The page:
Cat Whisperer’s post reminds me of a similar shakedown. Here in the U.S., there is a charity that is actually a conglomeration of causes (“Give for all the good it can do”). Employers are “strongly encouraged” to have 100 percent participation — they get a plaque and who-knows-what-else. At one employer, I declined to give as my husband also was forced to give to what he calls the “social conscience tax” already. But now, even though I was paid a very low salary, HR came to me and pretty much forced me to pony up.

At subsequent employers I designated my forced contribution to a specific cause on the list. I’m glad I’m now self-employed, I don’t have to listen to such nonsense.


anonymous March 9, 2012 at 8:40 am

I worked at an office of 90% women and there was always something going on with one of them. Contributions were solicited for showers, babies, potted plants, etc. (but as it was, of course, all little cliques, you didn’t HAVE to cough up for EVERYONE. But I digress.) So we got a new young boss, also new in town, who was a true A-hole. Told the girls to take down their decorations and photos to make the place look more ‘professional’ – to whom, I don’t know. Was there early in the a.m. watching to make sure everyone was at their desk at 8 a.m. exactly and not a minute later. Again, I don’t know why it mattered SO much. Anyway, his wife was pregnant and some of the older office managers decided to throw her a big elaborate shower at a restaurant – since horrible new boss made a jaw-dropping salary that was painful. They went around shaking down secretaries and interns. I dug around in my purse and my contribution was a handful of change. “that’s all I got”. The big elaborate shower was eventually dropped and they took her out to lunch. RESIST! If you must, pitch in $5 and not a dollar more.


Wink-n-Smile March 9, 2012 at 9:39 am

wowwow – I hope you told those women just exactly how much bonus you got. I’m picturing this. “Wow, ladies! I put THREE WEEKS pay towards the boss’s gift, which you said was not optional, and look! I got a whopping $20 bonus! Wow! So, I only wound up spending TWO weeks pay, and getting nothing for Christmas, myself, plus of course all my expenses at home, contributing to paying the electric bill and buying groceries for my family. Thanks so much for your kind consideration. And how was YOUR Christmas? Really. I desperately want to know.” And then stare at them until they tell you. every. little. detail.

It would teach them not to treat future employees like that.

I’m with Admin on this one. Collecting for a group gift, for whatever reason, is fine, as long as it is strictly anonymous and voluntary. Then choose the gift based on the amount received.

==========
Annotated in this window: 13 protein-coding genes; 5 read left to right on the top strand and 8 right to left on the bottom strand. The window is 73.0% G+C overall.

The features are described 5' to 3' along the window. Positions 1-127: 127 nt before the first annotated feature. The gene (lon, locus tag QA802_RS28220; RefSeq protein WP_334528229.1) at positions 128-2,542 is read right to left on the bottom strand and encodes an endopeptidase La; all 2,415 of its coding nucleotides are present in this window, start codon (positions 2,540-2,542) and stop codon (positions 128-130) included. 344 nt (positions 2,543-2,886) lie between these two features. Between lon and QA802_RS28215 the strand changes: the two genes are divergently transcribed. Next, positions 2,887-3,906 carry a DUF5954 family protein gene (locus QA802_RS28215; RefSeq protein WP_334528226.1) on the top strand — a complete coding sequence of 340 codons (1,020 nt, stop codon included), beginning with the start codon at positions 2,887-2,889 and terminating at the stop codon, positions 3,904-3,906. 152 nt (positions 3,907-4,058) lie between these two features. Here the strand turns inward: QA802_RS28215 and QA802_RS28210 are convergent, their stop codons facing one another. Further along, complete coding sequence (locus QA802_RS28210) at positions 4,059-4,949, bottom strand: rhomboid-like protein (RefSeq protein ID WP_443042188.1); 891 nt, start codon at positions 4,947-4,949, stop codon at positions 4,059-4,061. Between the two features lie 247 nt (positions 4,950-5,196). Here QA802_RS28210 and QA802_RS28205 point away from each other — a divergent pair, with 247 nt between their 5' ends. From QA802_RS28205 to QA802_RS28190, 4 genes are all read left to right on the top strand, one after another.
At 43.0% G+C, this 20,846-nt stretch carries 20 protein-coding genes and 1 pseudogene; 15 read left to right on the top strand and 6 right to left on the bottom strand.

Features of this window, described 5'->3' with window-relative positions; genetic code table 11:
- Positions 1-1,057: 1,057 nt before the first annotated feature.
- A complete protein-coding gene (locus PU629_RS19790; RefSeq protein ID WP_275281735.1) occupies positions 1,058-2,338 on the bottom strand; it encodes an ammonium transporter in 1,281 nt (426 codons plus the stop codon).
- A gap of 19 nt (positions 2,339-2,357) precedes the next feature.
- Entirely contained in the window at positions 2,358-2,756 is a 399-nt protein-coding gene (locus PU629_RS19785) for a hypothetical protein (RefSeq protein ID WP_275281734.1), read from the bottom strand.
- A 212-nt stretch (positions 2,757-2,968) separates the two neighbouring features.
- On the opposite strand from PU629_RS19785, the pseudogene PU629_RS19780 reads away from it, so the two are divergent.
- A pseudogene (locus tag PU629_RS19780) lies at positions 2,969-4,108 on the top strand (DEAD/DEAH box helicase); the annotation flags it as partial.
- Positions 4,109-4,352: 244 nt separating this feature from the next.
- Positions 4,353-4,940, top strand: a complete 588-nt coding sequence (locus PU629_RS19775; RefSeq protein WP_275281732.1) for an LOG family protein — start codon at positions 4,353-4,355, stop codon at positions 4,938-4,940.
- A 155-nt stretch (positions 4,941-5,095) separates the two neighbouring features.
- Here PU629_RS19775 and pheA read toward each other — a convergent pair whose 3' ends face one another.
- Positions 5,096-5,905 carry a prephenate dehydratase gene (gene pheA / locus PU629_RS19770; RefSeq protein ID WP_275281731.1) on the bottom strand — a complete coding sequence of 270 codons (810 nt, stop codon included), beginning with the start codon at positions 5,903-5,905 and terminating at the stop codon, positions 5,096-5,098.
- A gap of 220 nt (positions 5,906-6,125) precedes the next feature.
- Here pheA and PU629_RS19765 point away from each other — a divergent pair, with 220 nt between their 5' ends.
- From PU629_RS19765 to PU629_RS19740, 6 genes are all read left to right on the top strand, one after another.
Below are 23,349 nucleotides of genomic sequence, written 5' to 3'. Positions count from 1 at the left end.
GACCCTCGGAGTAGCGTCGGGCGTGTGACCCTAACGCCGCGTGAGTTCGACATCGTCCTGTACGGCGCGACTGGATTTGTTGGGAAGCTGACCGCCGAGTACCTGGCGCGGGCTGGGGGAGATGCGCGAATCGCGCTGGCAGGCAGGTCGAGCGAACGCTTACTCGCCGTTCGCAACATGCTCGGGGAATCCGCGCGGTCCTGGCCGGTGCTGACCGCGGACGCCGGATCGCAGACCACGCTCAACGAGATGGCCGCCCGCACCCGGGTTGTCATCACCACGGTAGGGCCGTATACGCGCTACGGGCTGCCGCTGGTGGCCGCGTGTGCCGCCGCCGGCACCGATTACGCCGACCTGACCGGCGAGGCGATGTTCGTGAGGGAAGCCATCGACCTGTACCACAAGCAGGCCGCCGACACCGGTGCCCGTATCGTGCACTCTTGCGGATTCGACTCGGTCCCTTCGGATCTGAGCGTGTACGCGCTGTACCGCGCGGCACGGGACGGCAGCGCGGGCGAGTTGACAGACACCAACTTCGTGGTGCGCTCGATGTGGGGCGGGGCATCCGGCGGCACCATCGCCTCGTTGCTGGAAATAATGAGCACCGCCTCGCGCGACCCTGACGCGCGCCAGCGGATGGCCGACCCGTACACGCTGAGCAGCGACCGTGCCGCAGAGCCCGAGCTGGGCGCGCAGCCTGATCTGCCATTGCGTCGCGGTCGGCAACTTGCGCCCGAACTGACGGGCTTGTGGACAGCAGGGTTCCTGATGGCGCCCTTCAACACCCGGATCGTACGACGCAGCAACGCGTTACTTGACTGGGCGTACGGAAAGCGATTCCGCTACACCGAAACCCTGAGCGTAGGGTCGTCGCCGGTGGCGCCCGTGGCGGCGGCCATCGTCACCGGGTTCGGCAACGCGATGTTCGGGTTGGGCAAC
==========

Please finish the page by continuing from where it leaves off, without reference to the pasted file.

Wink-n-Smile March 9, 2012 at 9:55 am

Jai – in such a situation, where two people are being honored at the same time, the proper thing for the organizers to do would be to split the funds equally between the two. And since all donations were voluntary, anonymous, and however much anyone felt like giving, no one except the organizers would know the difference. Unless they all got together to compare notes, no one would know what the individual totals were.

And while it’s true that some people on the low-end of the totem pole may be financially independent and just working to fill their time and feel useful, some people work hard for little money and have lots of responsibilities and dependents that suck that money right up. Therefore, they cannot afford a set amount. Sometimes, they cannot afford anything at all, except perhaps a homemade gift of cookies or the like, which should be accepted graciously, if offered.

Look at wowwow’s story. Those women “included” her, but in the process did her out of 3 week’s pay, at Christmas! Without warning!

No, soliciting a fixed amount is NEVER a good idea at work. Even in your social life, it’s very rarely a good idea.


Michelle March 9, 2012 at 10:00 am

40 dollars!!! I would have laughed and given her the $40 on the condition that she pays my electric bill!


Julia March 9, 2012 at 10:01 am

I agree, that each person has a right to play by the rules or reject them. If you don’t have enough money or you don’t want to spend it on buying a gift for your co-worker, you have a right to do so. I think that the idea with the envelope and anonymous and voluntary contributions is the great one!


Lulu March 9, 2012 at 11:26 am

Ooh! Such a horrible subject! I was recently asked to contribute a fixed amount to a co-worker’s grand-baby’s present (and no– the grandparent in this scenario was NOT going to be the caretaker of the baby; the baby is cared for by his parents who both work professional jobs with decent wages, according to the grandpa himself.) Not only have I not known this man very long, I also don’t know him well, and I don’t know his son or daughter-in-law–the parents of this child– at all. That, and the fact that the grandpa / co-worker makes easily 4x what I make…it was difficult to “pay up” the fixed rate for the luxury stroller and layette that the office manager deemed appropriate without considering the staff’s ability to pay. There are only 9 of us in the office, including the grandpa!


Jared Bascomb March 9, 2012 at 12:08 pm

At my place of employment, the only time we asked for a specific amount was when we were taking someone out to lunch to celebrate a *very* important milestone that involved leaving our division (retirement or a promotion that included being transferred). The amount included the attendee’s lunch cost, a share in the VIP’s lunch cost, and gift(s). And of course, attendance/payment was voluntary.

The rest of the time, we did the “manila envelope with card” routine for a group gift and a potluck lunch, and those were only for farewells due to a transfer out of the division without a promotion or for leaving employment (not a retirement).